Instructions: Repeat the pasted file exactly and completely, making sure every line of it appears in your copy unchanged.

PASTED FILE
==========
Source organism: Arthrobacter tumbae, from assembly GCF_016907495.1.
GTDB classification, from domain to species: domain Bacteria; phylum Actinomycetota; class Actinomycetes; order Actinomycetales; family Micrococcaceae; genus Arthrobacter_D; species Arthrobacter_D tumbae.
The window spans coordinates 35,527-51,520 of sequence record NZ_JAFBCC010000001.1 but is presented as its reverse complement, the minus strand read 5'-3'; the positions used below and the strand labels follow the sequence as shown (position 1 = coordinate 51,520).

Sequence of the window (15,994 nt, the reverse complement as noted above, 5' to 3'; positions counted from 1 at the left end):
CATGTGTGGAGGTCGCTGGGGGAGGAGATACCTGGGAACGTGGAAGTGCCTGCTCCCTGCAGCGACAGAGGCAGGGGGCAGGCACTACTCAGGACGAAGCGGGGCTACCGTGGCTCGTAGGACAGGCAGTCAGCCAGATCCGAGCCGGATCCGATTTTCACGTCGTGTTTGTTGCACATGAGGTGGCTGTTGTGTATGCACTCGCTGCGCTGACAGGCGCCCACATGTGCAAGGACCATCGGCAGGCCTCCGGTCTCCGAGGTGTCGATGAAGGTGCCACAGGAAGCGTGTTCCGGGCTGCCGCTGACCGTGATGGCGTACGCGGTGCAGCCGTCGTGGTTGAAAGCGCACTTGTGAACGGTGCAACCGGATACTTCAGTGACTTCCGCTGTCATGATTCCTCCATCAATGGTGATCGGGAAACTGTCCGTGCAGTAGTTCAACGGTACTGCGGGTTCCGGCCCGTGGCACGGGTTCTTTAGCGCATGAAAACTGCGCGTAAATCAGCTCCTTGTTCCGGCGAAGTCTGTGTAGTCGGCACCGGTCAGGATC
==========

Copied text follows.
Source organism: Arthrobacter tumbae, from assembly GCF_016907495.1.
GTDB classification, from domain to species: domain Bacteria; phylum Actinomycetota; class Actinomycetes; order Actinomycetales; family Micrococcaceae; genus Arthrobacter_D; species Arthrobacter_D tumbae.
The window spans coordinates 35,527-51,520 of sequence record NZ_JAFBCC010000001.1 but is presented as its reverse complement, the minus strand read 5'-3'; the positions used below and the strand labels follow the sequence as shown (position 1 = coordinate 51,520).

Sequence of the window (15,994 nt, the reverse complement as noted above, 5' to 3'; positions counted from 1 at the left end):
CATGTGTGGAGGTCGCTGGGGGAGGAGATACCTGGGAACGTGGAAGTGCCTGCTCCCTGCAGCGACAGAGGCAGGGGGCAGGCACTACTCAGGACGAAGCGGGGCTACCGTGGCTCGTAGGACAGGCAGTCAGCCAGATCCGAGCCGGATCCGATTTTCACGTCGTGTTTGTTGCACATGAGGTGGCTGTTGTGTATGCACTCGCTGCGCTGACAGGCGCCCACATGTGCAAGGACCATCGGCAGGCCTCCGGTCTCCGAGGTGTCGATGAAGGTGCCACAGGAAGCGTGTTCCGGGCTGCCGCTGACCGTGATGGCGTACGCGGTGCAGCCGTCGTGGTTGAAAGCGCACTTGTGAACGGTGCAACCGGATACTTCAGTGACTTCCGCTGTCATGATTCCTCCATCAATGGTGATCGGGAAACTGTCCGTGCAGTAGTTCAACGGTACTGCGGGTTCCGGCCCGTGGCACGGGTTCTTTAGCGCATGAAAACTGCGCGTAAATCAGCTCCTTGTTCCGGCGAAGTCTGTGTAGTCGGCACCGGTCAGGATC